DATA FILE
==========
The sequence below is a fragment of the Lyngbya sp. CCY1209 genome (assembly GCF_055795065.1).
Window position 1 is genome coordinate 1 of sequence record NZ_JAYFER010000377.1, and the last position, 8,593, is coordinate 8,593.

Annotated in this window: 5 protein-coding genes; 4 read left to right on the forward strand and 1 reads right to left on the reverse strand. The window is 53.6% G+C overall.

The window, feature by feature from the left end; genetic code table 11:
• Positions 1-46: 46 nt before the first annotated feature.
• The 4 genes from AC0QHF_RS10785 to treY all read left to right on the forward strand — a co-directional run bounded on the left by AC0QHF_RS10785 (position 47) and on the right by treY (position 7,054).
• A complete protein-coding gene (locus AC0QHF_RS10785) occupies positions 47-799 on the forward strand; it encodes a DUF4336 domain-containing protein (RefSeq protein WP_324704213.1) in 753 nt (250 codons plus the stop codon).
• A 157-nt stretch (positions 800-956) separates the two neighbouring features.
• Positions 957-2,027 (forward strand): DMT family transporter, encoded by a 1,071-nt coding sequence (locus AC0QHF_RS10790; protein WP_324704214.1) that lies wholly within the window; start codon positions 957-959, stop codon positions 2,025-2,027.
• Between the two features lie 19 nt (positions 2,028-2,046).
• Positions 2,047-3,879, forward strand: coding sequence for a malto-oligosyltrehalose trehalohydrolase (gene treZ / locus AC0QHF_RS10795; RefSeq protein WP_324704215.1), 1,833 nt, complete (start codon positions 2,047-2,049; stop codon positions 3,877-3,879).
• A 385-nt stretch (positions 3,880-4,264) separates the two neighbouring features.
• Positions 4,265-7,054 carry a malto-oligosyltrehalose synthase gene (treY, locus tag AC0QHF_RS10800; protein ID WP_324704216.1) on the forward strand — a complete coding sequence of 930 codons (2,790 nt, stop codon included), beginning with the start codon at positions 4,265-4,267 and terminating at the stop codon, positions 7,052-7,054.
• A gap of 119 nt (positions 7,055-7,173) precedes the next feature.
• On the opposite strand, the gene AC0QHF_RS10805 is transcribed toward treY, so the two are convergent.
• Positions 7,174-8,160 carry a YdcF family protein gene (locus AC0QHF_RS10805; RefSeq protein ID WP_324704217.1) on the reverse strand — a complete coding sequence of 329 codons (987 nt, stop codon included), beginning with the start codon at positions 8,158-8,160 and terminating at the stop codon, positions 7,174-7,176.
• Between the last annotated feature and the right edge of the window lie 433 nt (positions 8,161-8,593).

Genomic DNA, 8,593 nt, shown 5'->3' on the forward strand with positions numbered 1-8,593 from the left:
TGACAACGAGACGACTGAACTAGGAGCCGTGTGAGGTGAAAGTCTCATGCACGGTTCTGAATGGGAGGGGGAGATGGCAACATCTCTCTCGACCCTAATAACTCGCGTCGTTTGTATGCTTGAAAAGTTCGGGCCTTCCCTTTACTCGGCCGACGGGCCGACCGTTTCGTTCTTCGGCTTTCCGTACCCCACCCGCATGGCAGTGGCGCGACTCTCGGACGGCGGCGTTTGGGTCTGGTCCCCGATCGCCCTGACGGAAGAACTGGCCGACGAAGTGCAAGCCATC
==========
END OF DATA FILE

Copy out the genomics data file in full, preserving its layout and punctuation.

The sequence below is a fragment of the Lyngbya sp. CCY1209 genome (assembly GCF_055795065.1).
Window position 1 is genome coordinate 1 of sequence record NZ_JAYFER010000377.1, and the last position, 8,593, is coordinate 8,593.

Annotated in this window: 5 protein-coding genes; 4 read left to right on the forward strand and 1 reads right to left on the reverse strand. The window is 53.6% G+C overall.

The window, feature by feature from the left end; genetic code table 11:
• Positions 1-46: 46 nt before the first annotated feature.
• The 4 genes from AC0QHF_RS10785 to treY all read left to right on the forward strand — a co-directional run bounded on the left by AC0QHF_RS10785 (position 47) and on the right by treY (position 7,054).
• A complete protein-coding gene (locus AC0QHF_RS10785) occupies positions 47-799 on the forward strand; it encodes a DUF4336 domain-containing protein (RefSeq protein WP_324704213.1) in 753 nt (250 codons plus the stop codon).
• A 157-nt stretch (positions 800-956) separates the two neighbouring features.
• Positions 957-2,027 (forward strand): DMT family transporter, encoded by a 1,071-nt coding sequence (locus AC0QHF_RS10790; protein WP_324704214.1) that lies wholly within the window; start codon positions 957-959, stop codon positions 2,025-2,027.
• Between the two features lie 19 nt (positions 2,028-2,046).
• Positions 2,047-3,879, forward strand: coding sequence for a malto-oligosyltrehalose trehalohydrolase (gene treZ / locus AC0QHF_RS10795; RefSeq protein WP_324704215.1), 1,833 nt, complete (start codon positions 2,047-2,049; stop codon positions 3,877-3,879).
• A 385-nt stretch (positions 3,880-4,264) separates the two neighbouring features.
• Positions 4,265-7,054 carry a malto-oligosyltrehalose synthase gene (treY, locus tag AC0QHF_RS10800; protein ID WP_324704216.1) on the forward strand — a complete coding sequence of 930 codons (2,790 nt, stop codon included), beginning with the start codon at positions 4,265-4,267 and terminating at the stop codon, positions 7,052-7,054.
• A gap of 119 nt (positions 7,055-7,173) precedes the next feature.
• On the opposite strand, the gene AC0QHF_RS10805 is transcribed toward treY, so the two are convergent.
• Positions 7,174-8,160 carry a YdcF family protein gene (locus AC0QHF_RS10805; RefSeq protein ID WP_324704217.1) on the reverse strand — a complete coding sequence of 329 codons (987 nt, stop codon included), beginning with the start codon at positions 8,158-8,160 and terminating at the stop codon, positions 7,174-7,176.
• Between the last annotated feature and the right edge of the window lie 433 nt (positions 8,161-8,593).

Genomic DNA, 8,593 nt, shown 5'->3' on the forward strand with positions numbered 1-8,593 from the left:
TGACAACGAGACGACTGAACTAGGAGCCGTGTGAGGTGAAAGTCTCATGCACGGTTCTGAATGGGAGGGGGAGATGGCAACATCTCTCTCGACCCTAATAACTCGCGTCGTTTGTATGCTTGAAAAGTTCGGGCCTTCCCTTTACTCGGCCGACGGGCCGACCGTTTCGTTCTTCGGCTTTCCGTACCCCACCCGCATGGCAGTGGCGCGACTCTCGGACGGCGGCGTTTGGGTCTGGTCCCCGATCGCCCTGACGGAAGAACTGGCCGACGAAGTGCAAGCCATC